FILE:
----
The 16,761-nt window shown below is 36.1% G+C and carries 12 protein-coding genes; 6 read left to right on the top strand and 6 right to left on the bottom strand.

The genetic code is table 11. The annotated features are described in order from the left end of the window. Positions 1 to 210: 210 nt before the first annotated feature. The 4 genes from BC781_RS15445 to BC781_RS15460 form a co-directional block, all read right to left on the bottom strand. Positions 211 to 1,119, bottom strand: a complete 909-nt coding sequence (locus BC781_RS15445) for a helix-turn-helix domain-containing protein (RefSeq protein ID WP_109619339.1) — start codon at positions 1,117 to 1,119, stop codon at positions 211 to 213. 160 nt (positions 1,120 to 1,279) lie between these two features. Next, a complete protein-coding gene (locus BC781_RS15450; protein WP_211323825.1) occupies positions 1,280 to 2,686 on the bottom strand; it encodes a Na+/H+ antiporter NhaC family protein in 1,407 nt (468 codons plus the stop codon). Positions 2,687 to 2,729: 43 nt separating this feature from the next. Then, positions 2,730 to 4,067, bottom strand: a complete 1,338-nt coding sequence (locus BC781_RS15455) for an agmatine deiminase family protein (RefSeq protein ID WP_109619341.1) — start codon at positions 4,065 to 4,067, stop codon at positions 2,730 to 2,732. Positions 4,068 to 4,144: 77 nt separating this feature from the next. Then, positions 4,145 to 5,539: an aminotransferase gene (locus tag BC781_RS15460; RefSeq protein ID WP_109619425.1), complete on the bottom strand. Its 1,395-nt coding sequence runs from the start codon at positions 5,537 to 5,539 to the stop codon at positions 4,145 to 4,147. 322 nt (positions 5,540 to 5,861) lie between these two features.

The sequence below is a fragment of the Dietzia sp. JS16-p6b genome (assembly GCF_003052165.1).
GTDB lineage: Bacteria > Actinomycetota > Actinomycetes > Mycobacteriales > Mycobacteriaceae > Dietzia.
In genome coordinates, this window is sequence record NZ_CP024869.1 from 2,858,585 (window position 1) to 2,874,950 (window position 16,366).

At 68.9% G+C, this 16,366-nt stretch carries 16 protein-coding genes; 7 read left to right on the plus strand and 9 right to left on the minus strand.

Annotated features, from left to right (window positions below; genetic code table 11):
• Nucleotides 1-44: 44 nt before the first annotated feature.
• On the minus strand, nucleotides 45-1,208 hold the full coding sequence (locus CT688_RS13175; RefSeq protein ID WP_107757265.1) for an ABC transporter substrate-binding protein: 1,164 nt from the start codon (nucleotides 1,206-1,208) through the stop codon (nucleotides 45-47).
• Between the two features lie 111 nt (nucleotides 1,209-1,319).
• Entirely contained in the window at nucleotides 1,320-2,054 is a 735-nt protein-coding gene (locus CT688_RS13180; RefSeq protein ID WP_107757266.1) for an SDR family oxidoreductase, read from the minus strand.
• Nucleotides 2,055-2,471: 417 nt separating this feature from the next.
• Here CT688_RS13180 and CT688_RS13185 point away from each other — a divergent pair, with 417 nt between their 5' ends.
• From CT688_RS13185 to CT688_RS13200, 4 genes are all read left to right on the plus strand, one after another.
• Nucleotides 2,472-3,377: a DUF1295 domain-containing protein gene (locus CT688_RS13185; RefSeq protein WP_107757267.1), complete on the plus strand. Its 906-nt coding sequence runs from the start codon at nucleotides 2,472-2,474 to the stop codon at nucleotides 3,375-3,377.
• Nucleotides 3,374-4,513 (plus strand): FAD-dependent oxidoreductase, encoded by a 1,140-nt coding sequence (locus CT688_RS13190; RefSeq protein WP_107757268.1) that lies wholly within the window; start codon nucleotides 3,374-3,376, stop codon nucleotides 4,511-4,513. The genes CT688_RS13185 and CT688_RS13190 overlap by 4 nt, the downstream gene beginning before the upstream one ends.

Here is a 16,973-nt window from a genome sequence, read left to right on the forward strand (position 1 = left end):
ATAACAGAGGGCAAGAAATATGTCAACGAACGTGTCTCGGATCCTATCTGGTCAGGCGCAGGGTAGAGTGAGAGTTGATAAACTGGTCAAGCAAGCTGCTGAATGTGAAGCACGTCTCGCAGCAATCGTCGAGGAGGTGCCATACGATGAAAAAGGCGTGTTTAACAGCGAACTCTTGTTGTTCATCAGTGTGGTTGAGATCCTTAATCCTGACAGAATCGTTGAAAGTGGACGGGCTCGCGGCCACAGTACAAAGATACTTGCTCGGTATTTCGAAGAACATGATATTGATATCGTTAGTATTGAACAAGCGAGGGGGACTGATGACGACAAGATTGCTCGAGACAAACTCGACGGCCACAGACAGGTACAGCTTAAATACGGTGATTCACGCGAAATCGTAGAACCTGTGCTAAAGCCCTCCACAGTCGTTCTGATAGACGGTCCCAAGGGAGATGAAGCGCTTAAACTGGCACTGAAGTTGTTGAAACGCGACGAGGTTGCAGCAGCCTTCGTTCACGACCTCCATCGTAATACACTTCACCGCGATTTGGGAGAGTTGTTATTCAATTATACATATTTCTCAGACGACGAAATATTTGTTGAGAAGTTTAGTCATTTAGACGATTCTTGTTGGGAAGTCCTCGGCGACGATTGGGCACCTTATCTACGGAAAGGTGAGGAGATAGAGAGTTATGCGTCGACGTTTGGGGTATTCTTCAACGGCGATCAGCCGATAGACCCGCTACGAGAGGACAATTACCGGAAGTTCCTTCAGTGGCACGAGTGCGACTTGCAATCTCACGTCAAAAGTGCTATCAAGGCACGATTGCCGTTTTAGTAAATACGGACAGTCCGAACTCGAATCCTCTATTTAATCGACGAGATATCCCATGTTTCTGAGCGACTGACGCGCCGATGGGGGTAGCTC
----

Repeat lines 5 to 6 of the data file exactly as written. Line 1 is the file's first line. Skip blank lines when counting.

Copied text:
In genome coordinates, this window is sequence record NZ_CP024869.1 from 2,858,585 (window position 1) to 2,874,950 (window position 16,366).

At 68.9% G+C, this 16,366-nt stretch carries 16 protein-coding genes; 7 read left to right on the plus strand and 9 right to left on the minus strand.